For the second time in a week England exited Europe with its tail between its legs, and once again the man in power fell on his sword in a dramatic resignation.
In truth, Roy Hodgson’s departure was more predictable than David Cameron’s given that his contract was up at the end of Euro 2016 anyway, and realistically there would have been no way back for the man who has overseen such a shambolic tournament from the Three Lions.
An inability to hold out for the win against Russia, or break down Slovakia after making six changes to the starting eleven, cost England the chance to top their group (and thus take their place on the ‘easier’ side of the draw), but even that proved academic as Hodgson’s men succumbed to Iceland – with a population the size of Birmingham – by a scoreline of 2-1.
So where did it all go wrong for Hodgson? Well, his inability to cajole winning performances from a bunch of in-form players is a huge flaw, as is his seeming delight in trying to fit round pegs into square holes; Wayne Rooney is not an international standard midfielder, and Daniel Sturridge is not a right winger. His muddled thinking continued against Iceland: he stated in his pre-match interview that he wanted to stretch the compact Scandinavians, and yet fielded a right-footed player on the left and a left-footer on the right, meaning that they had to cut inside and run into traffic. Once again, Hodgson’s tactical ineptitude was exposed on the grandest stage.
And herein lies the problem: it is all well and good beating the likes of Lithuania and Moldova in front of 60,000 people at Wembley during qualifying, but you have to be able to replicate those performances in a neutral venue when the pressure is on too. Hodgson’s England could not, and their former manager paid the ultimate price.
Whoever fills his shoes has a mighty tough task on their hands shaping this England unit into something that can challenge at the highest level.
The Brit Pack
The market has been opened already in the hunt for Hodgson’s successor, and even the most optimistic patriot would have to admit it makes for rather grim viewing.
The early favourite is Gareth Southgate, who has done an admirable job with the Under 21s in winning the Toulon tournament. But he lacks any real managerial experience at senior level; bar a stint at Middlesbrough in which he got them relegated.
Alan Pardew and Sam Allardyce are also in the mix according to the bookmakers, but neither fits the FA remit of a ‘yes man’ in the mould of Hodgson or Steve McClaren. Both are seemingly independent thinkers with their own views on how the game should be played; not particularly welcomed by the administrators currently in charge of the English game, thank you very much.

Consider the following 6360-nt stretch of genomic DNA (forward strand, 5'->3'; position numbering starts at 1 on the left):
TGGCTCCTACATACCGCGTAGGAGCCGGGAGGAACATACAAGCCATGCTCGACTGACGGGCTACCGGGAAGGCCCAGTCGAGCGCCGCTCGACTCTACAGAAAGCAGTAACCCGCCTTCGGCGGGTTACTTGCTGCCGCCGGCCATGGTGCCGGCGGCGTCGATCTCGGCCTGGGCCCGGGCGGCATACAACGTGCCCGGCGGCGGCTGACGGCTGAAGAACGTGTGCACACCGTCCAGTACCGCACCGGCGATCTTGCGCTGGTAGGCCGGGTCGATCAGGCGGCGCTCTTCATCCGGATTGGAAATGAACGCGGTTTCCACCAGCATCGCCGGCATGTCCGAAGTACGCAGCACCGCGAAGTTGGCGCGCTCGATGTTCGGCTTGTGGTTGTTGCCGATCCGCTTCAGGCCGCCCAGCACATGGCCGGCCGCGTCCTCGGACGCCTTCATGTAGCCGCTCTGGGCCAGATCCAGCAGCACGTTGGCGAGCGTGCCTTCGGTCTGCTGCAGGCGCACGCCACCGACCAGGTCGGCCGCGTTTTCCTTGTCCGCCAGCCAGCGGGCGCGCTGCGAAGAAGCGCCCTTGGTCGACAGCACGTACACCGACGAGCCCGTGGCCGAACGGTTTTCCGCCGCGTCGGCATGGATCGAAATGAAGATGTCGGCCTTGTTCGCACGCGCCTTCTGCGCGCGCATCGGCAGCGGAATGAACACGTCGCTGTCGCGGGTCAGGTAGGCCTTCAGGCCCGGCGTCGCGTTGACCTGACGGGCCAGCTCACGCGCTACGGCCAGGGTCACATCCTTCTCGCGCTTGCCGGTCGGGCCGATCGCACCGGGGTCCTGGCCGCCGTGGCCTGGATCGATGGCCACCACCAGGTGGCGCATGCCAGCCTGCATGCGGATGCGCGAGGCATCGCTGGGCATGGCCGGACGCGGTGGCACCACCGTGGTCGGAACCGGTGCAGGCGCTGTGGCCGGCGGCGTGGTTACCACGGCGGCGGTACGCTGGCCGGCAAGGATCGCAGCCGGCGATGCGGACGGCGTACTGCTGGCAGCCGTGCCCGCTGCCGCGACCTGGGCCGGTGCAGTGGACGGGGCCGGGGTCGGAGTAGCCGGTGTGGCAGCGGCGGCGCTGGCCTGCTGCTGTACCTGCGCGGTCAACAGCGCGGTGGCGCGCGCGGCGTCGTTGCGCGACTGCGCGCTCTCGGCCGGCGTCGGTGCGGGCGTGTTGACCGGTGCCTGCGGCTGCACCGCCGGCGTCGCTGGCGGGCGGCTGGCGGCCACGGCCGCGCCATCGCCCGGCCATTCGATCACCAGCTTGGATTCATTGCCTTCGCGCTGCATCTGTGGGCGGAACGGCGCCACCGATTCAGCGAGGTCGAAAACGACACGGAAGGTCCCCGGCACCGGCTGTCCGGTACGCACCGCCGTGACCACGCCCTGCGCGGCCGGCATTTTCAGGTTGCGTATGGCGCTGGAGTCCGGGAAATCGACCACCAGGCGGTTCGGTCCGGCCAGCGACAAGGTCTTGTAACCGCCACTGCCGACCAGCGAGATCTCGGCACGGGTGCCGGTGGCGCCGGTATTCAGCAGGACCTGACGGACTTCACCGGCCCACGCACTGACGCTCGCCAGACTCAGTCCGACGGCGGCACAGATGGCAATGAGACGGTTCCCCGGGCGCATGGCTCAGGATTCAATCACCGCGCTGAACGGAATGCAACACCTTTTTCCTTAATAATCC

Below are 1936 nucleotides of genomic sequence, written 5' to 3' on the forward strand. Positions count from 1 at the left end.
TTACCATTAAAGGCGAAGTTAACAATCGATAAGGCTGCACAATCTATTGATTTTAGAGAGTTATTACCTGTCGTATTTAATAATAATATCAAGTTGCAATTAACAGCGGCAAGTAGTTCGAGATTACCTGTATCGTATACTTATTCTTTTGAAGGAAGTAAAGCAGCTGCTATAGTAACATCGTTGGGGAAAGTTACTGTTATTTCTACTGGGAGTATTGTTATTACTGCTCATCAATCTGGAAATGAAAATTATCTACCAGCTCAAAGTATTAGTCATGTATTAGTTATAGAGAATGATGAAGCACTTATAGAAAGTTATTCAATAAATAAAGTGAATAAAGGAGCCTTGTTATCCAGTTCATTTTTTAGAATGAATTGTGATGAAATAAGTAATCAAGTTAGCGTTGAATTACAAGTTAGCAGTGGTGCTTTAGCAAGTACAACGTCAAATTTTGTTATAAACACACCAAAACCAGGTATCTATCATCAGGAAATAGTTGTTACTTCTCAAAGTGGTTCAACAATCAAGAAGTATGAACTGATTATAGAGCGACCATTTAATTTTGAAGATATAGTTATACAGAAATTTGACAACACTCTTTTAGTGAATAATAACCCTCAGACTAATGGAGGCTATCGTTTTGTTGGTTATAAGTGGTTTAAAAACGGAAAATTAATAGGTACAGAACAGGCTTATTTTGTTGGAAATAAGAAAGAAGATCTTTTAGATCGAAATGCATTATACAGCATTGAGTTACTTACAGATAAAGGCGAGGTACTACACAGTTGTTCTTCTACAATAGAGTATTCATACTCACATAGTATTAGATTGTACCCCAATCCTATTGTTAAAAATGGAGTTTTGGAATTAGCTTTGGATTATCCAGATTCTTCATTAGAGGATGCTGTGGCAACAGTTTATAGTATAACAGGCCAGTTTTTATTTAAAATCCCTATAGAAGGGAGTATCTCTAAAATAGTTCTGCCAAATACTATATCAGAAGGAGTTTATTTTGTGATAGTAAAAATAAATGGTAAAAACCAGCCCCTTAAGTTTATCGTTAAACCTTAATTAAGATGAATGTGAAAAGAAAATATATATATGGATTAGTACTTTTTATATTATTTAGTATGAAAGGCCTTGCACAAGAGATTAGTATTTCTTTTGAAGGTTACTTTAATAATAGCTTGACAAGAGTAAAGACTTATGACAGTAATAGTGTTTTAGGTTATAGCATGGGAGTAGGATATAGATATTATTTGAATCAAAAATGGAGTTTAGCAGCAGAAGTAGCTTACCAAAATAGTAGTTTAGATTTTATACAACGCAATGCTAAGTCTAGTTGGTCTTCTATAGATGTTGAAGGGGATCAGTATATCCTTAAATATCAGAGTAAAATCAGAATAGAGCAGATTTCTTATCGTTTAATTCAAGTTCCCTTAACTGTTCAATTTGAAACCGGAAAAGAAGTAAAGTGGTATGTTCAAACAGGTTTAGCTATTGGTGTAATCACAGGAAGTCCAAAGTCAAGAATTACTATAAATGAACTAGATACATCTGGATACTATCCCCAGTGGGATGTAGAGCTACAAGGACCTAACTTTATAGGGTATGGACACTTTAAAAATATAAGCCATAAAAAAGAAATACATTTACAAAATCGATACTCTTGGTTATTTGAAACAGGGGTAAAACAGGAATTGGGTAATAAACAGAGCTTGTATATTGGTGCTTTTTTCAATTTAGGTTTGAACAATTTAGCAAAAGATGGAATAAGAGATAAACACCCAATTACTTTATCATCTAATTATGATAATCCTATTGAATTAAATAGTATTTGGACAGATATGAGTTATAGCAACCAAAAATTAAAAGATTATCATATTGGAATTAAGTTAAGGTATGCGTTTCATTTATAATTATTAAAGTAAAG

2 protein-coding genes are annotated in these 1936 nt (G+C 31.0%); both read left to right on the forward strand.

A case can be made for Eddie Howe, an impressive, progressive young coach, but realistically he would need to manage a bigger club before his credentials can be analysed further. The next five in the betting can all be dismissed without much thought: Harry Redknapp prefers the easy money these days, Gary Neville was part of the doomed Hodgson regime and has the embarrassment of that ill-fated Valencia tenure on his CV, Brendan Rodgers has just taken the Celtic job, Alan Shearer has no relevant experience and Glen Hoddle hasn’t worked in football in a decade. It makes for pretty grim reading.
The New Way
If ‘Brexit’ has taught us anything, it is that at our core the British public is a xenophobic old bunch. As such, recommending a foreign coach of the national side will go down as well as a bout of flatulence in a broken elevator, but the case for just that is overwhelming.
International football is unique, and a far different challenge to that posed by club management. Any recruitment agency involved in headhunting the next England manager will surely be looking for some kind of international experience on the successful candidate’s resume – which discounts all possible English candidates bar Southgate and McClaren.
The Three Lions were shown up at Euro 2016 in the same way as they are at most major tournaments; as a side, not lacking in ability or temperament, but one that is poorly-organised and playing without a coherent identity. A fallibility to playing under pressure is another major concern.
There is little that can be done about that latter caveat, but organisation, identity and strategy can all be implemented by a smart coach in touch with the modern game. Age is irrelevant – but an appreciation of the changing nature of contemporary football is imperative.
Surely then the best candidate for the job is, whisper it, a German: Jurgen Klinsmann. He led a youthful Germany to third place at the World Cup of ’06 – paving the way for their golden generation to shine, took the USA to the last 16 of the World Cup in 2014 (something England failed to do), and more recently oversaw their progress to the semi-finals of the Copa America on home soil.
The international pedigree is there, as is another crucial factor that may help him ‘get over’ with the British public: his appreciation of English football. You may remember his stint as a player at Spurs, and the fact that he is fluent in the language should help a ‘cautious’ British public who are often unnerved by anybody who speaks in a slightly different manner to them.
A 25/1 chance? If the FA had any sense they’d be getting involved too.